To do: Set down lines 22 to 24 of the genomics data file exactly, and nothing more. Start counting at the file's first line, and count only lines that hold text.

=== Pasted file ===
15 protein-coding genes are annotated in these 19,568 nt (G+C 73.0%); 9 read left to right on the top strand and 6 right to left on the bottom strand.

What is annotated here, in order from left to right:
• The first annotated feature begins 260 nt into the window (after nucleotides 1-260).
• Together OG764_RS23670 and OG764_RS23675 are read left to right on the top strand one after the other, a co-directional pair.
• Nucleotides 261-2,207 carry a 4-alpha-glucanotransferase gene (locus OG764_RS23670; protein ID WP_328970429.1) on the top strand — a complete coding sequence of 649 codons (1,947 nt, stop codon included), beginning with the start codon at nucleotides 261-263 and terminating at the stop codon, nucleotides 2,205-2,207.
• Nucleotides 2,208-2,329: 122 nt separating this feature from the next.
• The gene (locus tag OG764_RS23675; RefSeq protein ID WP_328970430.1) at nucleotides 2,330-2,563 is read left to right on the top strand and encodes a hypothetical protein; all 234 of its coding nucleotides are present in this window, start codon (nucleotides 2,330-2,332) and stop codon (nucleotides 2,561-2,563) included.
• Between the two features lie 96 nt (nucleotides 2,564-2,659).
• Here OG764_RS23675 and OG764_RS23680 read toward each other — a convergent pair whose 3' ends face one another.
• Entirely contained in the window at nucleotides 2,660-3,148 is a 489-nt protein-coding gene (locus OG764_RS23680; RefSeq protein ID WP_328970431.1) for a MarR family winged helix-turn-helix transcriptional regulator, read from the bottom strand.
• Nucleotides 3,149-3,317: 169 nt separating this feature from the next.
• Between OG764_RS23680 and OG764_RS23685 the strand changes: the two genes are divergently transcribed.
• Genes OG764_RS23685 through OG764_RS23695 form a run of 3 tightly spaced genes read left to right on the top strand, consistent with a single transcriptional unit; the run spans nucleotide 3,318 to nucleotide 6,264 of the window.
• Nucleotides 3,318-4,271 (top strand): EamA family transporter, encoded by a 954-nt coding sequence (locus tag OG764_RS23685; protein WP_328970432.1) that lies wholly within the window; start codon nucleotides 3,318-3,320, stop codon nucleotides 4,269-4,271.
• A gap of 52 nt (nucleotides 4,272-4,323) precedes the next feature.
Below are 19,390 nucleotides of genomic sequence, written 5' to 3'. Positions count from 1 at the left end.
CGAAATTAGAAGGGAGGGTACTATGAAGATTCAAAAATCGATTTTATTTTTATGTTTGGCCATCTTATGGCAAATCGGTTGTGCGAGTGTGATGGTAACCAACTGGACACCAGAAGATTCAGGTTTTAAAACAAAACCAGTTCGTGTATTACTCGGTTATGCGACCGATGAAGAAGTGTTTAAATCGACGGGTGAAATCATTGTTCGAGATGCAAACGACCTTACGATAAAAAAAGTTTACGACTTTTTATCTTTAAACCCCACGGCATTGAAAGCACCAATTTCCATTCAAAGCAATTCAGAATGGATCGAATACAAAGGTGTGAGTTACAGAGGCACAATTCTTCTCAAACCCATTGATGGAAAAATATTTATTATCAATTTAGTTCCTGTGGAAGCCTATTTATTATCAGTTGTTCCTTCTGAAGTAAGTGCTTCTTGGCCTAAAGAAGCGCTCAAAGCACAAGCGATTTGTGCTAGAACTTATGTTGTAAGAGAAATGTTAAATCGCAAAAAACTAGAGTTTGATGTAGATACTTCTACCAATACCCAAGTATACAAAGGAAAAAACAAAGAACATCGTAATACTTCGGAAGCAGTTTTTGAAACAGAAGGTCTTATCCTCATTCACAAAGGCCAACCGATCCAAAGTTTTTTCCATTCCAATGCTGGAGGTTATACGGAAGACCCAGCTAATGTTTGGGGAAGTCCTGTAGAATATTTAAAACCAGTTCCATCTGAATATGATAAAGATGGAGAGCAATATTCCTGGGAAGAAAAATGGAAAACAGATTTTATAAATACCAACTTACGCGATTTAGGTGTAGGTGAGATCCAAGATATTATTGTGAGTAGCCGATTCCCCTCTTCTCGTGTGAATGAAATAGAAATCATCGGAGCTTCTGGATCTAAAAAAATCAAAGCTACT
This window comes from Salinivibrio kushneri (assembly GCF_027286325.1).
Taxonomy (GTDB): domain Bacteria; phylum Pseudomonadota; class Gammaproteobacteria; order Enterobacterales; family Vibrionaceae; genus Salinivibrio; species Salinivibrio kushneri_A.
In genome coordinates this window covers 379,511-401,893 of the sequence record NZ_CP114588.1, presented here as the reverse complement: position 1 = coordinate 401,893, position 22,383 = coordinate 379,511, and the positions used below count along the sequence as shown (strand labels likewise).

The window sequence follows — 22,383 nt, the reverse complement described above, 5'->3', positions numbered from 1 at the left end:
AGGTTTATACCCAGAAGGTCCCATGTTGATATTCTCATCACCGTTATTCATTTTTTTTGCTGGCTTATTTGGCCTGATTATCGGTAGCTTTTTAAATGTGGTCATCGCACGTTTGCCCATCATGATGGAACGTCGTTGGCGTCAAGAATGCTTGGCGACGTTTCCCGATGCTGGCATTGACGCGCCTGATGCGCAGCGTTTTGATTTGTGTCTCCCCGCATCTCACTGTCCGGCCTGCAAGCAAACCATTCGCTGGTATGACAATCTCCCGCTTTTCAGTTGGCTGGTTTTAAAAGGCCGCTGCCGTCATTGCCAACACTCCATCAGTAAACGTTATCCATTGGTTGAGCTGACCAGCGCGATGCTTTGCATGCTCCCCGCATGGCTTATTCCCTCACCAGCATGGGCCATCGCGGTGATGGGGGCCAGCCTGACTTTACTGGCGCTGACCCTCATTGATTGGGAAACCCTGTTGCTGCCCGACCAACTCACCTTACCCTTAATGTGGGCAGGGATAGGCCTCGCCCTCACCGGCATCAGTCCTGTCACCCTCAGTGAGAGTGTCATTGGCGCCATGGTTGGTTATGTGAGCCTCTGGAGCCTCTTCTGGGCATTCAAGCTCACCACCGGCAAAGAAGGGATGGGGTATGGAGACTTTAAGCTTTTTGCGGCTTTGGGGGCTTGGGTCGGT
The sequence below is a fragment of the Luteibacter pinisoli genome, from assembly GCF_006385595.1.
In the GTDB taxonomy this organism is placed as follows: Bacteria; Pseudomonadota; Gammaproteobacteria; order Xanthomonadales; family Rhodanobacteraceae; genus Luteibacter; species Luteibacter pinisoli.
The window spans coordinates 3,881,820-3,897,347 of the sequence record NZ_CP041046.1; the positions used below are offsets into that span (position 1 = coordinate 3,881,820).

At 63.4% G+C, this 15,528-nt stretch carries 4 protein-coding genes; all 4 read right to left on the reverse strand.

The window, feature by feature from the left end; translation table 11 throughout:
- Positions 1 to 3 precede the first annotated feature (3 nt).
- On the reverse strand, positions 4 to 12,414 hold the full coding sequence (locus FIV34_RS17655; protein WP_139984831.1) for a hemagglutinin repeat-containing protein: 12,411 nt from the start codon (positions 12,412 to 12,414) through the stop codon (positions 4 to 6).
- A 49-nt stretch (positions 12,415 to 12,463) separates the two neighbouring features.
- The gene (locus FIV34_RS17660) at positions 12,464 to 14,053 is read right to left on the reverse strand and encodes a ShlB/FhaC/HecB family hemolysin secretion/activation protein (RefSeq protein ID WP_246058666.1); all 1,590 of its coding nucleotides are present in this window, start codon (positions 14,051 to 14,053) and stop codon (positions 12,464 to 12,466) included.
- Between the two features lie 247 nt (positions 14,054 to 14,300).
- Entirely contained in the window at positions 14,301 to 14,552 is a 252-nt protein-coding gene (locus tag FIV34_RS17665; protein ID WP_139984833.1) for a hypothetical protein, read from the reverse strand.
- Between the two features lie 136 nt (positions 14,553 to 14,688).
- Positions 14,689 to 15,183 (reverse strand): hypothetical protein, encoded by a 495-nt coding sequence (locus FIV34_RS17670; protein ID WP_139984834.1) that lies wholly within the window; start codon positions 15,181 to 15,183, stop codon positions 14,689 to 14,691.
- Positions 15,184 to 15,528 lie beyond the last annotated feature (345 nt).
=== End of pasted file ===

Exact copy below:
AGGTTTATACCCAGAAGGTCCCATGTTGATATTCTCATCACCGTTATTCATTTTTTTTGCTGGCTTATTTGGCCTGATTATCGGTAGCTTTTTAAATGTGGTCATCGCACGTTTGCCCATCATGATGGAACGTCGTTGGCGTCAAGAATGCTTGGCGACGTTTCCCGATGCTGGCATTGACGCGCCTGATGCGCAGCGTTTTGATTTGTGTCTCCCCGCATCTCACTGTCCGGCCTGCAAGCAAACCATTCGCTGGTATGACAATCTCCCGCTTTTCAGTTGGCTGGTTTTAAAAGGCCGCTGCCGTCATTGCCAACACTCCATCAGTAAACGTTATCCATTGGTTGAGCTGACCAGCGCGATGCTTTGCATGCTCCCCGCATGGCTTATTCCCTCACCAGCATGGGCCATCGCGGTGATGGGGGCCAGCCTGACTTTACTGGCGCTGACCCTCATTGATTGGGAAACCCTGTTGCTGCCCGACCAACTCACCTTACCCTTAATGTGGGCAGGGATAGGCCTCGCCCTCACCGGCATCAGTCCTGTCACCCTCAGTGAGAGTGTCATTGGCGCCATGGTTGGTTATGTGAGCCTCTGGAGCCTCTTCTGGGCATTCAAGCTCACCACCGGCAAAGAAGGGATGGGGTATGGAGACTTTAAGCTTTTTGCGGCTTTGGGGGCTTGGGTCGGT
The sequence below is a fragment of the Luteibacter pinisoli genome, from assembly GCF_006385595.1.
In the GTDB taxonomy this organism is placed as follows: Bacteria; Pseudomonadota; Gammaproteobacteria; order Xanthomonadales; family Rhodanobacteraceae; genus Luteibacter; species Luteibacter pinisoli.